Dado processing

      Methods and equipment for producing dados. October 30, 2003

I prefer to use dado construction for all of my casework for cabinetry. I have been using a cabinet saw with a sliding table attachment to process these dados, but the sliding table is worn out and I need to re-think the dado. I would like to know what you are using to make your dados. I operate a two-man cabinet shop and time is money, so I need to find a way to process these joints for consistency and time. Any advice will help.

Forum Responses
(Cabinetmaking Forum)
Try dovetailing - have a saw blade made with a 7 degree cut and use a router for the female run.

Table saw with power feeder for dadoes close to sheet edge/end. SSC panel router for those in the middle of a top/bottom/tall side.

Turn a radial arm saw into the rip position, add dado blades and slide ends through. Very fast and if you're leaving 1/2" for thickness you don't have to change saw for different thickness boards. Be sure to feed parts against the blade direction. Feeding in with blade direction will redefine land speed records.

You may consider the HerSaf panel router. I've had a used one for about 5 years now, and really am impressed with its speed, quality of cut, versatility, and fast change over for differing widths. I have less than 1600 in mine with new PC router and air clamps.

I use a custom made router table with a 52" uni-fence. The router stays set up for a 1/4" deep cut with a 1/2" wide bit, the uni-fence allows us to quickly make changes in dado placement and once it's locked down it won't move. I had the table built by a local metal worker for very little, put a self edge P-Lam top on it with a plunge router hanging under an aluminum router plate and later added the uni-fence, which I wish I had started with. It's worked great for years.

On the left side of my radial arm saw, I have a 12 ft table with an xacta fence on a 92'' rail. It is for cutting FF stock and boxes, about mid-way of the fence rail I have a 1/4'' 1 1/2 hp, $100 router mounted under table. I put it there just for dado-ing. The fence doubles as a stop on the radial arm saw and on the dado router. The router takes up no space when I drop the spindle. Beats me changing blades or having another table saw. Works like a million bucks and only cost a hundred. The fence started out just as a stop on the radial arm saw but was only about 200. I bought the 92'' long 2''x3'' rectangle tubing and 2x3 angle iron for the rail from the welding shop for $35 and another $10 on paint and bolts.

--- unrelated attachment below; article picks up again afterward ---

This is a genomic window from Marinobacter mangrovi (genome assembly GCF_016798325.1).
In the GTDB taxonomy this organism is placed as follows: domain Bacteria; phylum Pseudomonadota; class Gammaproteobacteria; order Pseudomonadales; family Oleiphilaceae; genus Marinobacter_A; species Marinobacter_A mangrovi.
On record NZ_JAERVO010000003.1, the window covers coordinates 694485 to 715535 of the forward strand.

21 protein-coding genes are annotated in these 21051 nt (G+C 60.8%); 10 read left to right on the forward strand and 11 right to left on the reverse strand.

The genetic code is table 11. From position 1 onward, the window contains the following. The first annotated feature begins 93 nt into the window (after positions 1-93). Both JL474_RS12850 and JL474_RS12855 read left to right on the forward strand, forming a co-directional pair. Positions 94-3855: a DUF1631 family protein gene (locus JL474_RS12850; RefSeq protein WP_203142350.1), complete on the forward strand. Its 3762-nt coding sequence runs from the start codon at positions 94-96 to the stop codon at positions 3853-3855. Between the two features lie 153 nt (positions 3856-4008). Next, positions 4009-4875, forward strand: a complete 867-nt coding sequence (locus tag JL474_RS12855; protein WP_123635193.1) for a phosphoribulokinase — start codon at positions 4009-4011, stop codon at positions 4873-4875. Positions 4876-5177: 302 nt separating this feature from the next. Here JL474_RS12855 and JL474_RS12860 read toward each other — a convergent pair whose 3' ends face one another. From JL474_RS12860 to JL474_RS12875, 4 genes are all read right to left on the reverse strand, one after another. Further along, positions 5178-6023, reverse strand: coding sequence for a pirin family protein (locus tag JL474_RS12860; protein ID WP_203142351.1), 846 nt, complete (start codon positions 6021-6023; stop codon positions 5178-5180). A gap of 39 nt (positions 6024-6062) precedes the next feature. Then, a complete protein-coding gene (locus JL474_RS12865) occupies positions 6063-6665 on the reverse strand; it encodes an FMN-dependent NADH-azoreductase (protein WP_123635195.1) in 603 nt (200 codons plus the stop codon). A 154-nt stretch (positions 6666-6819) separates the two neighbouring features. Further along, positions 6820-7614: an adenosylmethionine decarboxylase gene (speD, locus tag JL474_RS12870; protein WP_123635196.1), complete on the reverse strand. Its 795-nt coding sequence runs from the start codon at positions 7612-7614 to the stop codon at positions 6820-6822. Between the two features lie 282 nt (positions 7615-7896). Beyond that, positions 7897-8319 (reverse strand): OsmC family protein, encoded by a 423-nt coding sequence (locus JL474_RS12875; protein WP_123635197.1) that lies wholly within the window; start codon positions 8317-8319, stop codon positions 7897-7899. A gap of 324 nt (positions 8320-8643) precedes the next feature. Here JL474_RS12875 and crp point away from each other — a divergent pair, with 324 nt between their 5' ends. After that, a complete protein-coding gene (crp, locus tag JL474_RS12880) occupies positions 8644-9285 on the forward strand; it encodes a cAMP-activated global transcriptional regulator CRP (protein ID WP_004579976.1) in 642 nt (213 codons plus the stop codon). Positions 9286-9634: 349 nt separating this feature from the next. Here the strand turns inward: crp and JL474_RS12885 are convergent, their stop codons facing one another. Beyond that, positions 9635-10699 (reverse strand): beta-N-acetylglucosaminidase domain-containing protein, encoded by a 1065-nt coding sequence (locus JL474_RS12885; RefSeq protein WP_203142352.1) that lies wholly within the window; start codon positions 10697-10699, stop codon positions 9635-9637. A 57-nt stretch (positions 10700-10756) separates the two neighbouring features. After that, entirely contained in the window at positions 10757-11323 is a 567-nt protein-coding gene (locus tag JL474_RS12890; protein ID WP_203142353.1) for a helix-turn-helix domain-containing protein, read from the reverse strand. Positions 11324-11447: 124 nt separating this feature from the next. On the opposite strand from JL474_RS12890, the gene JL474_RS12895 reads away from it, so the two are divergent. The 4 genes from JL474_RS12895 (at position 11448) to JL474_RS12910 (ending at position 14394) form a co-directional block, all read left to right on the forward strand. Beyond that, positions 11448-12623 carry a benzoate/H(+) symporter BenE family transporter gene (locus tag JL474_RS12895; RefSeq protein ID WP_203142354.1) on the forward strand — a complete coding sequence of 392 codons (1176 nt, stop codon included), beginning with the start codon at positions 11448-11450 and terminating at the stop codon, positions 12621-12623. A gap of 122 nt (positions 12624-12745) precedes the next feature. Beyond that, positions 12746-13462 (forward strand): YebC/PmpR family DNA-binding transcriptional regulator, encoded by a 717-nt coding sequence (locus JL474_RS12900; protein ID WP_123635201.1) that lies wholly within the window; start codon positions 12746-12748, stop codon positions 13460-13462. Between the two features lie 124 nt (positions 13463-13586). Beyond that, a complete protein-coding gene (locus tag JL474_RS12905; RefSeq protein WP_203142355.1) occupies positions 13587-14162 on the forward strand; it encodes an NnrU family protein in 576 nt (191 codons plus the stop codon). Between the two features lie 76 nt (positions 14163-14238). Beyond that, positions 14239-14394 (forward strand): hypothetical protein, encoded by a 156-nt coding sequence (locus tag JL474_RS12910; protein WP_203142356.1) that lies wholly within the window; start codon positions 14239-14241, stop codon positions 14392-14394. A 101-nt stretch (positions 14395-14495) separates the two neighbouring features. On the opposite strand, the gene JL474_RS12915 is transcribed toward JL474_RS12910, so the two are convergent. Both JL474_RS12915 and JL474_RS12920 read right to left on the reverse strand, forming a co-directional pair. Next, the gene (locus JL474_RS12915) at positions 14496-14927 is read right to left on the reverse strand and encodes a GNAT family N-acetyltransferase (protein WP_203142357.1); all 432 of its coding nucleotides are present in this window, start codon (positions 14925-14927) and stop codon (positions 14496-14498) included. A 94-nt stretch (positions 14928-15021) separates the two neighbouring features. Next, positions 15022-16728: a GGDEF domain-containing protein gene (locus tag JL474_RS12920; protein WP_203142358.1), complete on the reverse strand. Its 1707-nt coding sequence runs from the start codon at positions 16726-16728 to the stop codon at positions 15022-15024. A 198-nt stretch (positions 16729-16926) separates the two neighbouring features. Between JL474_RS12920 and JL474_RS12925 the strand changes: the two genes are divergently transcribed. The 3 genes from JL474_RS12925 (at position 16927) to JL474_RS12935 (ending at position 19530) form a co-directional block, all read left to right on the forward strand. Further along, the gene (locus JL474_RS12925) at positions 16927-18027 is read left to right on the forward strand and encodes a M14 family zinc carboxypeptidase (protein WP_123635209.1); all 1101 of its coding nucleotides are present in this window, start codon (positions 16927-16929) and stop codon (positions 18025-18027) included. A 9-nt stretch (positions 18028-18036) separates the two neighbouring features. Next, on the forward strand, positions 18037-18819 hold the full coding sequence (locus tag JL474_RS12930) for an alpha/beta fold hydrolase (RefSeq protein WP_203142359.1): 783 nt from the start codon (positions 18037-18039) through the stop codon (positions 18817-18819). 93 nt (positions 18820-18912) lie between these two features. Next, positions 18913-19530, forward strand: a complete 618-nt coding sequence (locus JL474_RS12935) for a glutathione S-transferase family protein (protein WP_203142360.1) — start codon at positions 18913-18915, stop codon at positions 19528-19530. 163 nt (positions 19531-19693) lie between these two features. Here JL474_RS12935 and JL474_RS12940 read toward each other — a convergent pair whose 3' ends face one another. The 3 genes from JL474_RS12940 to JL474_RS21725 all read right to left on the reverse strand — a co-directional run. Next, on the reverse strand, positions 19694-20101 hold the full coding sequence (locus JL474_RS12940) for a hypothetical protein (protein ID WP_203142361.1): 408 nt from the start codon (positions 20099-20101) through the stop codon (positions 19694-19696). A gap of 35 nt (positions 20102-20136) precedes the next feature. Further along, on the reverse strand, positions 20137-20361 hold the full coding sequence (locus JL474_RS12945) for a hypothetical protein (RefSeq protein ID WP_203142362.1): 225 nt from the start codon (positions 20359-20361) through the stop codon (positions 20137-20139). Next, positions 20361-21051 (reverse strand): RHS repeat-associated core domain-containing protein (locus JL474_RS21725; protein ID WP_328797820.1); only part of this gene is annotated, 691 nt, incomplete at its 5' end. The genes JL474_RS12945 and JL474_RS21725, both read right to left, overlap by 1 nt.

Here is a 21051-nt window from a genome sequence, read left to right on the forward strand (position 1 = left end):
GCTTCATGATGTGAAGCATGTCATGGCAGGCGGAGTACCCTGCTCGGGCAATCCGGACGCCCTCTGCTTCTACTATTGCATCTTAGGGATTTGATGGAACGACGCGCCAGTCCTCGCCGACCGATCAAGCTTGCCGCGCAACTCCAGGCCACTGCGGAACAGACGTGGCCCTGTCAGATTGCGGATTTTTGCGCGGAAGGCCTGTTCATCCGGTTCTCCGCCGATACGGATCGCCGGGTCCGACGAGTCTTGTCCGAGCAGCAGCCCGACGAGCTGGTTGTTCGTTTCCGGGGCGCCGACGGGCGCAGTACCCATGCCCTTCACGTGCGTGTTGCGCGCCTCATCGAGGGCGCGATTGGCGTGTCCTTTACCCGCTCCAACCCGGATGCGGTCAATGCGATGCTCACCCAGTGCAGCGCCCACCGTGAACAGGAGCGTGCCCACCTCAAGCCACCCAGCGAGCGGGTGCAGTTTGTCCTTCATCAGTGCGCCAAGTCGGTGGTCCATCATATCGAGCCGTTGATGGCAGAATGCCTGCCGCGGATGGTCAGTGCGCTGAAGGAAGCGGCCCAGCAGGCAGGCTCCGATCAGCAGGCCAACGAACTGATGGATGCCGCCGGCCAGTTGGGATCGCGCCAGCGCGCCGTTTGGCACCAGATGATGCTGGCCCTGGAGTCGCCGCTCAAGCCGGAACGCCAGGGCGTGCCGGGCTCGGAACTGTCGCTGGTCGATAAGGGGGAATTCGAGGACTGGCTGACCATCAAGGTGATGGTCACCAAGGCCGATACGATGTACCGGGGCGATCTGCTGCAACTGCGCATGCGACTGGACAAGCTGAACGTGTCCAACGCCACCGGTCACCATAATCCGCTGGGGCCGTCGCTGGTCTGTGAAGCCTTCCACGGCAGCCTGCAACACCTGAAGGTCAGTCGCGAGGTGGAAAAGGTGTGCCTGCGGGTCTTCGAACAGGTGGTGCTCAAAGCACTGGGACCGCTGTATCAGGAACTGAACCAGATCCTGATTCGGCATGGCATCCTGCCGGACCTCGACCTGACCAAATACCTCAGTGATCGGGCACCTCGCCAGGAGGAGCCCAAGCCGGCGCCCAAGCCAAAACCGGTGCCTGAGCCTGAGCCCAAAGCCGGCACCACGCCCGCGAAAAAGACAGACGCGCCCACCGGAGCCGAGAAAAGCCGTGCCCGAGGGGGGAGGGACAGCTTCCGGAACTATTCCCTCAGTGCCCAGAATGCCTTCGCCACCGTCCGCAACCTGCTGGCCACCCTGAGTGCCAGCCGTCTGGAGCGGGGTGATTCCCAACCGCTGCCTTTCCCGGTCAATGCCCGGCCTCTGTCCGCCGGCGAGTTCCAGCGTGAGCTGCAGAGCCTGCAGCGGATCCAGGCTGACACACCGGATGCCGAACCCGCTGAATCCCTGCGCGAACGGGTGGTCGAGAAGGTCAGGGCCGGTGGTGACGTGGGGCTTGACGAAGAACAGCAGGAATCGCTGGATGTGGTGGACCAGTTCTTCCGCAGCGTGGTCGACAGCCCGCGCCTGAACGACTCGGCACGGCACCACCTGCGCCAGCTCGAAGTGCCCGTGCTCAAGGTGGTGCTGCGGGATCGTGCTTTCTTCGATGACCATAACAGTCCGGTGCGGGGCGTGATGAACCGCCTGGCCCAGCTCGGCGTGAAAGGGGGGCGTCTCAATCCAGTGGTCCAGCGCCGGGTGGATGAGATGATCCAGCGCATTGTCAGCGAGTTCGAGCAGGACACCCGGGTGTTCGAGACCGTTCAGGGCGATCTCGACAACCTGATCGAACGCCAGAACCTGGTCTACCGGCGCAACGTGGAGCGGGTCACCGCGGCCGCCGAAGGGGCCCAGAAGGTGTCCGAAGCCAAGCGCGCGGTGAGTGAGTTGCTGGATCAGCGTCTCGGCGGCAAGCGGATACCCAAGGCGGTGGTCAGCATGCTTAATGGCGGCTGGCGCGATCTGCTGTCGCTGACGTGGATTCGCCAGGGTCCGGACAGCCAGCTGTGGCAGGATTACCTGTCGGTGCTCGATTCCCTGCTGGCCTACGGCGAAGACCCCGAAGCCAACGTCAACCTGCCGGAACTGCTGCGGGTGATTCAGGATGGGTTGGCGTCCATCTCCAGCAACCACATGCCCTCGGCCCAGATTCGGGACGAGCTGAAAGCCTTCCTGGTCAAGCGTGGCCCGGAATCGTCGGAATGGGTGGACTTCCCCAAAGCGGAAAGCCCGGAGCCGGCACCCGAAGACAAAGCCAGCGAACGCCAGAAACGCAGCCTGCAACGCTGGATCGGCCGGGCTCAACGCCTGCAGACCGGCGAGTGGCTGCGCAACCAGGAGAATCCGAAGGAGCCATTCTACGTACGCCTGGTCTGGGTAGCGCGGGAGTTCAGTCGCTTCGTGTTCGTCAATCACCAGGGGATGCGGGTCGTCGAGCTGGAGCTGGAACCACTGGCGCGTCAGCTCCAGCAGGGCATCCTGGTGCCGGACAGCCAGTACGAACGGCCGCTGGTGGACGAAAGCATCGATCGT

I am in the process of setting up a Shopbot to do may dadoing. I will be able to do all my drilling and rabbeting in the same setup. You can set up the Shopbot for under $8000 if you build your own table. I have talked to several other small shops using this machine and they all have good things to say.

Just out of curiosity (and I ask this solely from an intellectual standpoint, not to be a pain or suggest you should use another method), what benefits do you feel the dado gives you? Is it principally for strength, alignment of parts in assembly, providing margin for error on joints, combination? I only ask because I used to be all dado myself before switching to staples and screws.

I too switched to the staple and confirmat screw assembly when I made the switch to euro boxes and 3/4" mat. While I was building traditional boxes with 1/2" prefinished ply I felt the dado was quick and strong and allowed for glue adhesion. Now the router table I touted so strongly is collecting dust the same as most of the other equipment I used to use for face frames and the doors that I now outsource. I made the switch to 32mm around the beginning of the year during a slow period and have not looked back. My profit margins are better than ever and we receive more compliments on our work.

When I was doing dados, even though I had a sliding fence attachment, I still used the main saw fence to index all my dados. It only took a couple of minutes to set up (an auxiliary fence) for rabbits, which were all done first, then the auxiliary fence was removed and all grooves and dadoes were done. I also felt like this arrangement gave me more control in keeping "out-of-flat" panels pressed down directly over the dado blade for consistent depth joints. I only used the sliding fence to crosscut parts square.

I use dado construction for my cabinets. I used the Her-Saf panel router with very good success. This is a very accurate machine. I ran this machine for 5 years. The router bit with the removable cutter is the best way to go. This allows you to change for panel thickness at an effective rate. I made the jump to the CNC router so the panel router is gone.

I use a router table, mainly because I can replace the router bit about 15 times for the cost of a new high quality dado set.

Panel router! It works from the face of the panel, has springs that keep the router against the panel face for perfectly even depths even when panels are warped. Easy to stop dadoes - we notch the front of parts that go into the dadoes to get a butt joint look.

Either the Her-saf or Safety Speed Cut are fine, I have used both. I bought the SSC 10 years ago used for $1500 and use it daily. Still perfectly square and accurate. We use the Her-Saf bits mentioned above and wouldn't change that. The only change I made to the panel router is adding a panel to get the working height more comfortable, and bought their dust collection system.

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